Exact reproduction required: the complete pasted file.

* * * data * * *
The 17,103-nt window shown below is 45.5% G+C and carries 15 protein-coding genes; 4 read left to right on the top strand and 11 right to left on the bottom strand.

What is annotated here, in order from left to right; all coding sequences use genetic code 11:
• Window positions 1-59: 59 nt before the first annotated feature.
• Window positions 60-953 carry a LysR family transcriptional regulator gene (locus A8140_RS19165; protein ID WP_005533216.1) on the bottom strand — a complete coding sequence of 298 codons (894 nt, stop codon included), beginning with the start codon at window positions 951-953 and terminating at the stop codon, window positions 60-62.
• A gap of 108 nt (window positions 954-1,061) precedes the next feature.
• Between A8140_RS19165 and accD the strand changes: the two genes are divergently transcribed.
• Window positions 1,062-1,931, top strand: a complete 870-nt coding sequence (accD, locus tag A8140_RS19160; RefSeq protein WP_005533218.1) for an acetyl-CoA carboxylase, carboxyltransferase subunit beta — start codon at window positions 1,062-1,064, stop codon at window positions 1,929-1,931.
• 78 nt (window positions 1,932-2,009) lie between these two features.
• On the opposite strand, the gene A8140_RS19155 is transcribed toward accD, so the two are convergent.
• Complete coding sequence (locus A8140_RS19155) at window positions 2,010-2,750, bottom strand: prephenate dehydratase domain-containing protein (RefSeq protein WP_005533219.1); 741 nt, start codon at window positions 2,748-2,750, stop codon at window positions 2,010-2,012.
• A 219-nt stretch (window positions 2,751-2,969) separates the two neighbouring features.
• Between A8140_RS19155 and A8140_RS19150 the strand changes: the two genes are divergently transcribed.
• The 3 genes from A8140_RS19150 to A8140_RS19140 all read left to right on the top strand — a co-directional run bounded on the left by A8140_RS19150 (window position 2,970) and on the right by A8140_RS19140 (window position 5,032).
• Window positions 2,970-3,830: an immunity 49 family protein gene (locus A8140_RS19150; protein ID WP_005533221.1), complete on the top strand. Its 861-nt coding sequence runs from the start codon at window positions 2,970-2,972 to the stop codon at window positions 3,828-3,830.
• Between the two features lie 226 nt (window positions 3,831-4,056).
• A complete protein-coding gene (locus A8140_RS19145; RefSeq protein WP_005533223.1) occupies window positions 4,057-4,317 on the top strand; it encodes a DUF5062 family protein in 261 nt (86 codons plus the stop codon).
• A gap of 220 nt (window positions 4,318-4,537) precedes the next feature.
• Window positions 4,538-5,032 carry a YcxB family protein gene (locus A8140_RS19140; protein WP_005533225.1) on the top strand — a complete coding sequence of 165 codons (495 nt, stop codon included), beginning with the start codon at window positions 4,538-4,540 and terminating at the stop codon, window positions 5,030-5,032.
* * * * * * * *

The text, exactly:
The 17,103-nt window shown below is 45.5% G+C and carries 15 protein-coding genes; 4 read left to right on the top strand and 11 right to left on the bottom strand.

What is annotated here, in order from left to right; all coding sequences use genetic code 11:
• Window positions 1-59: 59 nt before the first annotated feature.
• Window positions 60-953 carry a LysR family transcriptional regulator gene (locus A8140_RS19165; protein ID WP_005533216.1) on the bottom strand — a complete coding sequence of 298 codons (894 nt, stop codon included), beginning with the start codon at window positions 951-953 and terminating at the stop codon, window positions 60-62.
• A gap of 108 nt (window positions 954-1,061) precedes the next feature.
• Between A8140_RS19165 and accD the strand changes: the two genes are divergently transcribed.
• Window positions 1,062-1,931, top strand: a complete 870-nt coding sequence (accD, locus tag A8140_RS19160; RefSeq protein WP_005533218.1) for an acetyl-CoA carboxylase, carboxyltransferase subunit beta — start codon at window positions 1,062-1,064, stop codon at window positions 1,929-1,931.
• 78 nt (window positions 1,932-2,009) lie between these two features.
• On the opposite strand, the gene A8140_RS19155 is transcribed toward accD, so the two are convergent.
• Complete coding sequence (locus A8140_RS19155) at window positions 2,010-2,750, bottom strand: prephenate dehydratase domain-containing protein (RefSeq protein WP_005533219.1); 741 nt, start codon at window positions 2,748-2,750, stop codon at window positions 2,010-2,012.
• A 219-nt stretch (window positions 2,751-2,969) separates the two neighbouring features.
• Between A8140_RS19155 and A8140_RS19150 the strand changes: the two genes are divergently transcribed.
• The 3 genes from A8140_RS19150 to A8140_RS19140 all read left to right on the top strand — a co-directional run bounded on the left by A8140_RS19150 (window position 2,970) and on the right by A8140_RS19140 (window position 5,032).
• Window positions 2,970-3,830: an immunity 49 family protein gene (locus A8140_RS19150; protein ID WP_005533221.1), complete on the top strand. Its 861-nt coding sequence runs from the start codon at window positions 2,970-2,972 to the stop codon at window positions 3,828-3,830.
• Between the two features lie 226 nt (window positions 3,831-4,056).
• A complete protein-coding gene (locus A8140_RS19145; RefSeq protein WP_005533223.1) occupies window positions 4,057-4,317 on the top strand; it encodes a DUF5062 family protein in 261 nt (86 codons plus the stop codon).
• A gap of 220 nt (window positions 4,318-4,537) precedes the next feature.
• Window positions 4,538-5,032 carry a YcxB family protein gene (locus A8140_RS19140; protein WP_005533225.1) on the top strand — a complete coding sequence of 165 codons (495 nt, stop codon included), beginning with the start codon at window positions 4,538-4,540 and terminating at the stop codon, window positions 5,030-5,032.